9th and 10th April

Sea Day 3 of 4 – Saturday, I think. Probably 9th April? Maybe?

All I have done today is sleep, pretty much. There was some eating, at various moments, and some Sudoku, but for the most part, it was just sleep. The end.

Sea Day 4 of 4 – Sunday 10th April. The Early Hours Thereof.

Of course, when the night comes around, I can’t sleep for toffee. Mind you, I slept so soundly at first, that when I woke, I had no idea where I was or when it was, and I still find it hard to believe that that chunk of time was only around one hour after I went to bed. That was some deep sleep, that was.

This is the second waking. It is now 2am for us, but my body clock seems to know it is 9am in the UK, and I should be up and about and doing stuff. Or not, as the case may be.

On the plus side, it looks like today was the last time zone change for now, as there is no mention of one in tomorrow’s paper (which comes out at dinner time). Here’s hoping!

Another wakening. It is now 4am here. Ish.

I have passed some time reading Will Self’s latest opinion piece on the BBC website –it must be the weekend. He talks of how we are all now so regimented in our concept of time that it is impossible to really lose track of what time it is. Well, I’ve got news for you, mate. Try this life for a while.  Never mind knowing what time it is, I’d be content with the certainty as to which way is up, and that’s even with gravity helping me out.

He argues that we are all prisoners of what he calls ‘industrial time’. He may be right. The full piece can be found here, if you’re interested. http://www.bbc.co.uk/news/magazine-35976699 . But I found he was just starting to get interesting when he stopped.  He was suggesting that we are in the End Times of time itself. That science and religion can no longer protect us from the realisation that past, present and future are all in the Now – we don’t have to wait to become someone different, over time, for example, we can create an avatar or different online identity in moments.

So my question is this. Do we need time any more? Yes, we have to get up and go to work (yes, even I), but more and more people work flexi-hours, so that’s not rigid any more. And most sensible bosses are happy to grant you a few minutes leeway at each end of the day to cover the transport shenanigans we encounter on the way. The trains have timetables, but when was the last time you saw one complying with it?! The average minute on a Tube indicator is 96 seconds long. So why not just do what Transport for London does with the buses? The first one is 0600, the last one is 2359 and the others will be every 7-9 minutes in between. That’s literally what is written on the bus stops now. We have no need for anything more specific, do we?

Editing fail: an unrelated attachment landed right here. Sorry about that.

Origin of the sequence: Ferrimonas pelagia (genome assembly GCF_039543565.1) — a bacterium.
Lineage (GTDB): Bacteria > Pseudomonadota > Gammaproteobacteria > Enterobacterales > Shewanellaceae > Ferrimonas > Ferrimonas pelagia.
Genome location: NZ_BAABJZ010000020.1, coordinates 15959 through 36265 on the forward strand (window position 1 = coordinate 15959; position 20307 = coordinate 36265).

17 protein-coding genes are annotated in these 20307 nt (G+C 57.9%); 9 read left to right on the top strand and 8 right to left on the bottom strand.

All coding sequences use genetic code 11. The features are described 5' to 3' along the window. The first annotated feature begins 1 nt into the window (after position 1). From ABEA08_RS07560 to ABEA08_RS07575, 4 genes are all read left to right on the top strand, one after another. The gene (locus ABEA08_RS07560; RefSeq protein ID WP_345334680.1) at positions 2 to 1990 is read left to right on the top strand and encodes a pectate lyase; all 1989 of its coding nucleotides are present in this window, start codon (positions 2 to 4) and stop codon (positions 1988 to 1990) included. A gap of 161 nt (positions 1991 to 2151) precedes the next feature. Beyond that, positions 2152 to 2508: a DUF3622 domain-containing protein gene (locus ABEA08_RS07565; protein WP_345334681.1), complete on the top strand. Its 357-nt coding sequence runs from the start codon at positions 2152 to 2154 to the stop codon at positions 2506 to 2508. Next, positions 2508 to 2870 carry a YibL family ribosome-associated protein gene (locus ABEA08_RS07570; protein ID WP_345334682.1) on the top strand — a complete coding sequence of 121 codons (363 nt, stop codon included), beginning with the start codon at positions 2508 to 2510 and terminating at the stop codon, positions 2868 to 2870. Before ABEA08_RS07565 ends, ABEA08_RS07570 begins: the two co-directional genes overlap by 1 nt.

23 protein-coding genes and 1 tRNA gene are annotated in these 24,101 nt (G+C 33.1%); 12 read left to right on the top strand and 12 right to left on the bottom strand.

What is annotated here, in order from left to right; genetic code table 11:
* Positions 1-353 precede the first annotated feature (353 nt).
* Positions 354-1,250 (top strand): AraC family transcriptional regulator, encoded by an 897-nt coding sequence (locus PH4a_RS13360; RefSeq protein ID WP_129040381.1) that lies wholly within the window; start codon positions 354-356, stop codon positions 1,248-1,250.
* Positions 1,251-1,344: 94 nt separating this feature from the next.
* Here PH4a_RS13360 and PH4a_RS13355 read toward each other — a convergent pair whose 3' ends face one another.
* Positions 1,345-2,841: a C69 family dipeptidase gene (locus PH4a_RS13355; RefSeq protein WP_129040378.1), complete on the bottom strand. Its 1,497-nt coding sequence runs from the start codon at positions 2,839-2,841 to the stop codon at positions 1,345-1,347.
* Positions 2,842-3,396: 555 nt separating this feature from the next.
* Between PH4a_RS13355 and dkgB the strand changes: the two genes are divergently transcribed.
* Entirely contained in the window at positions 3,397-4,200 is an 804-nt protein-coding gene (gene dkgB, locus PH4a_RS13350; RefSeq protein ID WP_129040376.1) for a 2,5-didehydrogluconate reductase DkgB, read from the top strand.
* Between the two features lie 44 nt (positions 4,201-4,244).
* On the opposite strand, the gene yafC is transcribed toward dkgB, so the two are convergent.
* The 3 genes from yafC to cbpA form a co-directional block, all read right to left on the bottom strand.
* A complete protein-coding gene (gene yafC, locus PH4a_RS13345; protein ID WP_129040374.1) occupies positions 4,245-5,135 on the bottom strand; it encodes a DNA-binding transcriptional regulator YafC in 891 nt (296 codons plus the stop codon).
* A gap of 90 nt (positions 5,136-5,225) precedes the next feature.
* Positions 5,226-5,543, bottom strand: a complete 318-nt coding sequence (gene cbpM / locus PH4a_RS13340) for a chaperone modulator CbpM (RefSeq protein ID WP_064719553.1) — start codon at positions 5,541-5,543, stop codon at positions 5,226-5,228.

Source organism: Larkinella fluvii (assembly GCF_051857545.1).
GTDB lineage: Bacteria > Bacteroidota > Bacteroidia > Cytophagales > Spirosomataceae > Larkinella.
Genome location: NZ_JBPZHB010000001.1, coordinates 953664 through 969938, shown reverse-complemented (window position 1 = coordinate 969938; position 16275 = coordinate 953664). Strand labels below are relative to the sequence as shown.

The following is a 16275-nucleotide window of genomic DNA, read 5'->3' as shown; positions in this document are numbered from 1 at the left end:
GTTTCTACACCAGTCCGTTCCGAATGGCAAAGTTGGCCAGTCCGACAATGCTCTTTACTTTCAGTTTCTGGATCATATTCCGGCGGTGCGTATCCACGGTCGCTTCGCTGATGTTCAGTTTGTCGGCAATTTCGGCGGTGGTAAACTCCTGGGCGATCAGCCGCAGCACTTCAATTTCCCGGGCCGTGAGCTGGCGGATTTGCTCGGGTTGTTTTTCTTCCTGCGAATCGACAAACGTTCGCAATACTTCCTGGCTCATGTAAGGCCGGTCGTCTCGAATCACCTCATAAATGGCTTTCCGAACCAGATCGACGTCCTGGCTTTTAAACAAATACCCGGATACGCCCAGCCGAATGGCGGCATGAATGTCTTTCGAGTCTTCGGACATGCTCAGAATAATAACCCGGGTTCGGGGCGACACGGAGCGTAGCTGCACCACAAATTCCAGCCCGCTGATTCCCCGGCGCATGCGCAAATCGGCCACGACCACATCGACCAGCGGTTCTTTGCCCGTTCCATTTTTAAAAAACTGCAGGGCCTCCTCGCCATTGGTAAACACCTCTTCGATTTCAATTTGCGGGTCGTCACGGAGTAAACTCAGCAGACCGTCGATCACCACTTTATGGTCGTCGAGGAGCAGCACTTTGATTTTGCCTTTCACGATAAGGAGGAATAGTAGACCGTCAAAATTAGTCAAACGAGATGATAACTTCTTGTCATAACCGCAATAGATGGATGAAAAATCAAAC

We note down the time of everything – birth, death, doctor’s appointments, wedding ceremony start times – but how precise do we really need to be any more? It feels to me, in my granted somewhat addled and time-stewed state of halfwakefulness, that the more precise our clocks have become, the less we actually need that precision. When will we realise that, whilst the clocks continue to run, we only need the subdivisions for the doctor, dentist and hospital visits? The doctor will see you at 11.20. Flu jab day at my local surgery means you get a 3 minute appointment slot. Who the hell actually keeps that?! You just turn up and they slot in you in next. The ostensible time slots are more about controlling numbers and flow, rather than an actual timetable to live by. Television programmes have start times and end times, so that they don’t overlap, but when was the last time you recorded something only to find the last three minutes missing because the television channel’s definition of ten past is not the same as your DVR’s? More and more of us now stream or download what we want to watch, when we want to watch it, anyway –vis, the box set concept – so we are liberated from that tyranny now as well. I like the idea of setting aside a whole weekend to watch an entire series back to back – I just never have the time to do it!

How rigid is our use of time, and, more important to my current train of thought, how rigid do we NEED it to be? If you’re fifteen minutes late for a birthday party, no one minds. You blame it on traffic or trains and you catch up. It doesn’t matter. None of it matters.